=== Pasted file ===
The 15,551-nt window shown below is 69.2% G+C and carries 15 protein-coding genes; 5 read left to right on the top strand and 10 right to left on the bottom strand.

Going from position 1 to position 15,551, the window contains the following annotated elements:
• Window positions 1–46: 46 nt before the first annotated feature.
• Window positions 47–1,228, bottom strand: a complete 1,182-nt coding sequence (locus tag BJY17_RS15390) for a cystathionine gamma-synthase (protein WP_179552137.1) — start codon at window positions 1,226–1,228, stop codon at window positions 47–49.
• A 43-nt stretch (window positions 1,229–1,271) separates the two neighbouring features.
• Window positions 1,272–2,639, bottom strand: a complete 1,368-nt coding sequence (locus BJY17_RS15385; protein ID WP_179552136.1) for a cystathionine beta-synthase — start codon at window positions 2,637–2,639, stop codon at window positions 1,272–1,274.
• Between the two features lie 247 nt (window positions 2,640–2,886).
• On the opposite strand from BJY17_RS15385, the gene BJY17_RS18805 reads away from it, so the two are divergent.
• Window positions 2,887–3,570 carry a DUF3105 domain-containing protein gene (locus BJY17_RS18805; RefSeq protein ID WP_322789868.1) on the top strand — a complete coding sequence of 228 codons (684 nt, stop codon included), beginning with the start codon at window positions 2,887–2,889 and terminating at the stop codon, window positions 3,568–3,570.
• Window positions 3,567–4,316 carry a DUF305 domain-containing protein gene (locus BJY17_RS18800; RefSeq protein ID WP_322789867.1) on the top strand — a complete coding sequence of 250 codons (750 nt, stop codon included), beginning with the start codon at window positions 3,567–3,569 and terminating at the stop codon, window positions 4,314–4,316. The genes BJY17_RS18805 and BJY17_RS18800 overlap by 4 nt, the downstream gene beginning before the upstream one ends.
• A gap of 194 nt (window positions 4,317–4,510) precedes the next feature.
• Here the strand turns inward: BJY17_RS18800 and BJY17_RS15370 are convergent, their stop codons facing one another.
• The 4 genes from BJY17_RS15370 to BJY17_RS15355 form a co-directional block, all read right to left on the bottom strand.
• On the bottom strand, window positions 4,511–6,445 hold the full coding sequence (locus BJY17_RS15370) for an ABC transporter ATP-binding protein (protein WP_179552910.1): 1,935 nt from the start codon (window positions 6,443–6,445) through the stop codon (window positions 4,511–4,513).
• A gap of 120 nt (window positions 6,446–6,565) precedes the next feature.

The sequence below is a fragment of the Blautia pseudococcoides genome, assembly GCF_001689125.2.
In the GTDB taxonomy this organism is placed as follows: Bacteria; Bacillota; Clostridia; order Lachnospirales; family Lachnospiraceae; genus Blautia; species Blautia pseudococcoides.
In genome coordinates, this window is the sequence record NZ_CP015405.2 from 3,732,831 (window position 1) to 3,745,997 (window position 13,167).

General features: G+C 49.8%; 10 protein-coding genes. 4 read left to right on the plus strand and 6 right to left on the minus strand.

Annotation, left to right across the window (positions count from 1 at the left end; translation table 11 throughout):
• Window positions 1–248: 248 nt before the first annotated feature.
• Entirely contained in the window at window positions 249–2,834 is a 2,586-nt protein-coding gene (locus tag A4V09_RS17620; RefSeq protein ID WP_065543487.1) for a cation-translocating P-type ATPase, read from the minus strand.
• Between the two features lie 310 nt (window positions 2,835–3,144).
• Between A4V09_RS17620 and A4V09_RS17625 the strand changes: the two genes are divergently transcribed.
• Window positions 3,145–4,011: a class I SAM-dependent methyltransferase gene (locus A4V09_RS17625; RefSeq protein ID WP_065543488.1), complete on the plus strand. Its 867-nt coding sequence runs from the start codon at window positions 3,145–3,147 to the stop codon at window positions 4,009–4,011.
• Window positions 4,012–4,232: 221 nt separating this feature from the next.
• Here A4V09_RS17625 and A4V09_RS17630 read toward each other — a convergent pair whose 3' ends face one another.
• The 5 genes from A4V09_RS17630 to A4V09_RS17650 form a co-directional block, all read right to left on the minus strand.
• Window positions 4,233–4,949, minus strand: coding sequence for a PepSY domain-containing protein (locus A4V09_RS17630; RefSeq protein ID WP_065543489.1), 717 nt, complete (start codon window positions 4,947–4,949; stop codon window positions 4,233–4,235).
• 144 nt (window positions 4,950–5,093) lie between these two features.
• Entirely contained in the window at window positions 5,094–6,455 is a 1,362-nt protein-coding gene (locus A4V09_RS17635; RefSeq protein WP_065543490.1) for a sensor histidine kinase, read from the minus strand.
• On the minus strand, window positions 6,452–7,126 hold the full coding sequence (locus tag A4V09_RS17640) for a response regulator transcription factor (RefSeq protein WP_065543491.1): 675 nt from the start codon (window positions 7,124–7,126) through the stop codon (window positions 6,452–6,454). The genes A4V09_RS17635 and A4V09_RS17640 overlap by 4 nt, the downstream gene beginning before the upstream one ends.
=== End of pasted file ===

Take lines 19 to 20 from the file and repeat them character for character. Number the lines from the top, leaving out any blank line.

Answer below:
General features: G+C 49.8%; 10 protein-coding genes. 4 read left to right on the plus strand and 6 right to left on the minus strand.

Annotation, left to right across the window (positions count from 1 at the left end; translation table 11 throughout):